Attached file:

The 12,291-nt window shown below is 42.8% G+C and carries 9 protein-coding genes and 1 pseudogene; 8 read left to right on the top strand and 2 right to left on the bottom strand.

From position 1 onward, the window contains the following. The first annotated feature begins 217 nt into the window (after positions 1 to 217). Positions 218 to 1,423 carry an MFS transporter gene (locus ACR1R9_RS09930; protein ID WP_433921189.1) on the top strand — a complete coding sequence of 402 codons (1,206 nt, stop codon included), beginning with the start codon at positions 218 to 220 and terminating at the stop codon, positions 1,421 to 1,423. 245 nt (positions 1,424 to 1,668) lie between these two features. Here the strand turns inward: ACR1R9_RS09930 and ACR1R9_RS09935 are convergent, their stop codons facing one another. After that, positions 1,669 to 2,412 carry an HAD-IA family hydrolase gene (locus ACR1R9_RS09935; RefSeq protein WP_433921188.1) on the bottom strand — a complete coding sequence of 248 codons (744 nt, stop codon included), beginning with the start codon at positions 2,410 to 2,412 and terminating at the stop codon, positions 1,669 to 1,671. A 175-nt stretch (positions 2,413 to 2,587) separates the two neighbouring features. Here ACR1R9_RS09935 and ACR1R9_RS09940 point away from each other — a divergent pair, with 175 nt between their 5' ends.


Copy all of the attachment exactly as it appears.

The 12,291-nt window shown below is 42.8% G+C and carries 9 protein-coding genes and 1 pseudogene; 8 read left to right on the top strand and 2 right to left on the bottom strand.

From position 1 onward, the window contains the following. The first annotated feature begins 217 nt into the window (after positions 1 to 217). Positions 218 to 1,423 carry an MFS transporter gene (locus ACR1R9_RS09930; protein ID WP_433921189.1) on the top strand — a complete coding sequence of 402 codons (1,206 nt, stop codon included), beginning with the start codon at positions 218 to 220 and terminating at the stop codon, positions 1,421 to 1,423. 245 nt (positions 1,424 to 1,668) lie between these two features. Here the strand turns inward: ACR1R9_RS09930 and ACR1R9_RS09935 are convergent, their stop codons facing one another. After that, positions 1,669 to 2,412 carry an HAD-IA family hydrolase gene (locus ACR1R9_RS09935; RefSeq protein WP_433921188.1) on the bottom strand — a complete coding sequence of 248 codons (744 nt, stop codon included), beginning with the start codon at positions 2,410 to 2,412 and terminating at the stop codon, positions 1,669 to 1,671. A 175-nt stretch (positions 2,413 to 2,587) separates the two neighbouring features. Here ACR1R9_RS09935 and ACR1R9_RS09940 point away from each other — a divergent pair, with 175 nt between their 5' ends.